We watched a fantastic lightening storm on our way home from dinner last night. I love to watch the light show…didn’t hear much thunder. Ernie’s comment was we’ll be called out tonight…refereing to the Burkett Volunteer Fire Department. He had been out on a roll-over accident earlier in the evening.
About 5 minutes later, he was putting on fire gear and I was heading out with the camera to help direct traffic…
This lightening strike that was about 6 miles north/west of our house. By 10 PM, there were trucks and personnel from 10 or 11 fire departments on scene.
Not only do you have fire trucks, but in our area (no fire hydrants) you need tanker trucks to refill the water tanks on the fire trucks and heavy equipment (doziers) to cut fire breaks and a tire company on call for all the flats.
Our area has very rugged terrain. Gullys, ravines, heavy brush and tree lines. Most departments have old Army vehicles for the base of the fire trucks…because those vehicles are “work horses” in off road terrains. BVFD has 3 “duece and a halfs” outfitted with the appropriate fire fighting equipment. They are our “brush trucks”. We couldn’t do what we do without these monsters.
The guys in their reflective gear with one of the brush trucks. They’re waiting their turn to refill the water tanks.
Ernie came off the truck about 1:30AM and we were home by 2AM. Most of the guys stayed out there all night fighting the blaze and the 25mph winds.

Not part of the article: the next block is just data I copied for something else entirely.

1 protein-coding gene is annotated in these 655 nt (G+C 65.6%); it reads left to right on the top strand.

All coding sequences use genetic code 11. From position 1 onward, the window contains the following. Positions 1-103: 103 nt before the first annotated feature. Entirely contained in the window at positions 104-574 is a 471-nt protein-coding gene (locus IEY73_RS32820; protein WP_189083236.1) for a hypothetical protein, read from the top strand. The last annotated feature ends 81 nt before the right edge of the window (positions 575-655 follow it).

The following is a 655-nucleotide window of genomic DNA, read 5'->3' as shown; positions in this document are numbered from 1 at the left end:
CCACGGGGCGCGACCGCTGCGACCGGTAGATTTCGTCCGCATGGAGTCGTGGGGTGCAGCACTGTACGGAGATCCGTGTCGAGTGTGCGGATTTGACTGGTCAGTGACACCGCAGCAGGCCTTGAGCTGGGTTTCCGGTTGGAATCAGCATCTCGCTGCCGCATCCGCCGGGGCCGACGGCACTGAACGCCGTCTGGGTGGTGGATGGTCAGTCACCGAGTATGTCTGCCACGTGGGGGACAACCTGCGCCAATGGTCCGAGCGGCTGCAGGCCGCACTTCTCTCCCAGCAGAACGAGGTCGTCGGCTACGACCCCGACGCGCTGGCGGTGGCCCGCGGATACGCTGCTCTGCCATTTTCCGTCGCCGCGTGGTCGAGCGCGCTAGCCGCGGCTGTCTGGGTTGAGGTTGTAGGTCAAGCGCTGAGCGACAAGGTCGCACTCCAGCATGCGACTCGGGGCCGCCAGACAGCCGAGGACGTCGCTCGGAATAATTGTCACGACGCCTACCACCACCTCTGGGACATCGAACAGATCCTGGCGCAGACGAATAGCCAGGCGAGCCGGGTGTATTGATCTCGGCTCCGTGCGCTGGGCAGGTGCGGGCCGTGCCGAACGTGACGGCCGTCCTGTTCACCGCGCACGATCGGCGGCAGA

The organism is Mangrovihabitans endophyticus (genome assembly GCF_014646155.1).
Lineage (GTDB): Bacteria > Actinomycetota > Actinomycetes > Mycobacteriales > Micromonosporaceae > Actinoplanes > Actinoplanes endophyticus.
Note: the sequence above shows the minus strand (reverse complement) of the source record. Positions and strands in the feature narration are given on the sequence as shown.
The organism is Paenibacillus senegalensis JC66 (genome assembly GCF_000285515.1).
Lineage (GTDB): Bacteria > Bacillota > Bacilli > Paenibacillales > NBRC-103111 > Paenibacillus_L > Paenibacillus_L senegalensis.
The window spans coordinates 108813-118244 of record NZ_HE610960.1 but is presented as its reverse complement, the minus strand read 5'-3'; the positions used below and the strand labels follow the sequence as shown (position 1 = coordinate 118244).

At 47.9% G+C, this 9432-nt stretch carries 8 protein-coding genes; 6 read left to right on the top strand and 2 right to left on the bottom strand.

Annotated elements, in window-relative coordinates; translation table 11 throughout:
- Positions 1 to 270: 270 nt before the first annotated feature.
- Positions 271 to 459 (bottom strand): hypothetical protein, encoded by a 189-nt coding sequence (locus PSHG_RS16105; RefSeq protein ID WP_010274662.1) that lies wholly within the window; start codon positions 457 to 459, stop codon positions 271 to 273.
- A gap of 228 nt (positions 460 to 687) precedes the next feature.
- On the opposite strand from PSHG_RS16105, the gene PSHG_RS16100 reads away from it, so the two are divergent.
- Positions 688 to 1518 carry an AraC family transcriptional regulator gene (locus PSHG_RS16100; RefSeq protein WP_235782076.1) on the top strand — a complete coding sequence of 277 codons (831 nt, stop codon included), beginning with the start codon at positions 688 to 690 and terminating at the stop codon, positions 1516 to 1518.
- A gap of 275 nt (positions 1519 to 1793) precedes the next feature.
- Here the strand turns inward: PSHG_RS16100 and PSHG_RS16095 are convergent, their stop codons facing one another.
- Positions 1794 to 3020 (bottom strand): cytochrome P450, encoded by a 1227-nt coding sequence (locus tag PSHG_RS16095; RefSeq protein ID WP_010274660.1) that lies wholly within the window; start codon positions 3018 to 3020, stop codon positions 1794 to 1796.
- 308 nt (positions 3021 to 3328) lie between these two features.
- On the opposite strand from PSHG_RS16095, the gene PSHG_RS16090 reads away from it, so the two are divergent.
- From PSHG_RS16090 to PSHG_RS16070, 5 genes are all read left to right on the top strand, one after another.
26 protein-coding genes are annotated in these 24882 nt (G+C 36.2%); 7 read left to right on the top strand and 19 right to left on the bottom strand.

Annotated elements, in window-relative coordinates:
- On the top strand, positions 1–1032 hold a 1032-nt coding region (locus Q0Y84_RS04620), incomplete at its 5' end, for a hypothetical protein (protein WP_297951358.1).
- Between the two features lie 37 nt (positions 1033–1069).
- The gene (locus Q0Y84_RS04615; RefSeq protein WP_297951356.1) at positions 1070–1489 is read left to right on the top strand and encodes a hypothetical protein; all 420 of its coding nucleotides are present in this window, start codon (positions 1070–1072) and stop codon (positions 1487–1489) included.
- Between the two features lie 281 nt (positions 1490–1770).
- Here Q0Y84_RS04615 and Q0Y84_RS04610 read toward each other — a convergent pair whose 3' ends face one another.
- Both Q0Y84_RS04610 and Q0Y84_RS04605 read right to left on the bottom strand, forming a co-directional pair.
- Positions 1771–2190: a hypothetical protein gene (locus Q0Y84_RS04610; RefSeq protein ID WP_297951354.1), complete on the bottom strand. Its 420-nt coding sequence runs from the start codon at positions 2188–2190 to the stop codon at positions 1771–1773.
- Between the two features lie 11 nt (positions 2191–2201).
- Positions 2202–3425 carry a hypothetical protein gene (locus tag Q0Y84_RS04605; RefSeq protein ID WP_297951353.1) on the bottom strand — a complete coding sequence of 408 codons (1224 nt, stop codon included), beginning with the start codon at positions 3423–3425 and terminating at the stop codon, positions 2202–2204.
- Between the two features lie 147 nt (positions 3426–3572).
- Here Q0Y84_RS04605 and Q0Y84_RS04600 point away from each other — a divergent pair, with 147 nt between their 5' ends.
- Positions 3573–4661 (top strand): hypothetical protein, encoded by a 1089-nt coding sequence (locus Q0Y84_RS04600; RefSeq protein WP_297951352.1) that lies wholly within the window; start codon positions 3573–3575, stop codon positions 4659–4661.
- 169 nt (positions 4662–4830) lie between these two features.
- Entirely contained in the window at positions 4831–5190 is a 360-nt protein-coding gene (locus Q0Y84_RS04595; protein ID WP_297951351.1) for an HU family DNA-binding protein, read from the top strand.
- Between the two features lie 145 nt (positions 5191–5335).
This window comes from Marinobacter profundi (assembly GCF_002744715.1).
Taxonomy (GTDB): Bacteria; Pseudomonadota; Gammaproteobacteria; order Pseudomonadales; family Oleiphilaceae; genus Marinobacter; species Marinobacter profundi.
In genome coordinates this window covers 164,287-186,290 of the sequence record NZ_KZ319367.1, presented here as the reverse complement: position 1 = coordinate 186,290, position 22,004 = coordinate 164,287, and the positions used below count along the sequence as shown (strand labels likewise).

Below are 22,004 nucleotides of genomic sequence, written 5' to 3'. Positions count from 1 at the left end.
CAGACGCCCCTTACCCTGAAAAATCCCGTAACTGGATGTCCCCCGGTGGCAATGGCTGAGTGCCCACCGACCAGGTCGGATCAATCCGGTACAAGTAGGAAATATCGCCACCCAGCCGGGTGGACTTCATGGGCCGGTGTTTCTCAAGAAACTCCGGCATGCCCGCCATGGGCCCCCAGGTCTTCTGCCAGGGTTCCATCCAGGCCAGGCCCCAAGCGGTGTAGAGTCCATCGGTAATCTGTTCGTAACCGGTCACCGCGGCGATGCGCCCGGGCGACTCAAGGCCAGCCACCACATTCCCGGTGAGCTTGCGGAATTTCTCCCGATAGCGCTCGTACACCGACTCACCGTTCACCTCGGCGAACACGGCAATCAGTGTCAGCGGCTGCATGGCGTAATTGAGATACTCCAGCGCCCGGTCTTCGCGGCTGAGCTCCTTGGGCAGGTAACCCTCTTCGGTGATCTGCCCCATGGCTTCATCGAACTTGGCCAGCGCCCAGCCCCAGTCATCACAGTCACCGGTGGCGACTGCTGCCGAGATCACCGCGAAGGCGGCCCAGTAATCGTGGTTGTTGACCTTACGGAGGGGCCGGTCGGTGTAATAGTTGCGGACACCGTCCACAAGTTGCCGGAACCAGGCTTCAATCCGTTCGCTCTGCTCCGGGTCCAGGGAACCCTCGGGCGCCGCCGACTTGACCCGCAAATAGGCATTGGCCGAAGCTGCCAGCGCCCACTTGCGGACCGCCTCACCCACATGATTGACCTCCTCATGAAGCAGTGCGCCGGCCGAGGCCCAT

This morning, Day 2 saw the fire on another neighbor’s property and still going strong with 20-25mph winds to keep fanning the flames. It also saw the arrival of a TASK force from Abilene with a spotter plane, and a detachment of doziers from the National Guard stationed in Brownwood.
Ernie in the blue shirt. Ernie didn’t get on the trucks today as he injured his shoulder again last night. We did carry food and drink for everyone. Funny how working a fire all night leaves you hungry. We’re blessed to have several grocery stores and local restuarants who will donate food and water when the need arises.
The property owner (below) was concerned about his cattle, house, barns and water lines. Can’t say I blame him.
Look at his land…certainly worth saving!
The 4 National Guard doziers cut firebreaks all the way around the fire…encompassing 3 big ranches. The fire was contained in 1500-2000 acres. Late afternoon saw air support called in. I missed the helicopter making his water drops as we ran into Coleman to see Apachekat. But one of the firefighters caught the shots of the fire retardent being dropped
Justin also got great shots of the helicopter making the water drops. Thanks Justin!
We left the scene with the fire out about 8:30PM tonight, but not before I captured this closing sunset shot!
Thank you to all the fire fighters. You do good work!
Susan ~ Patchkat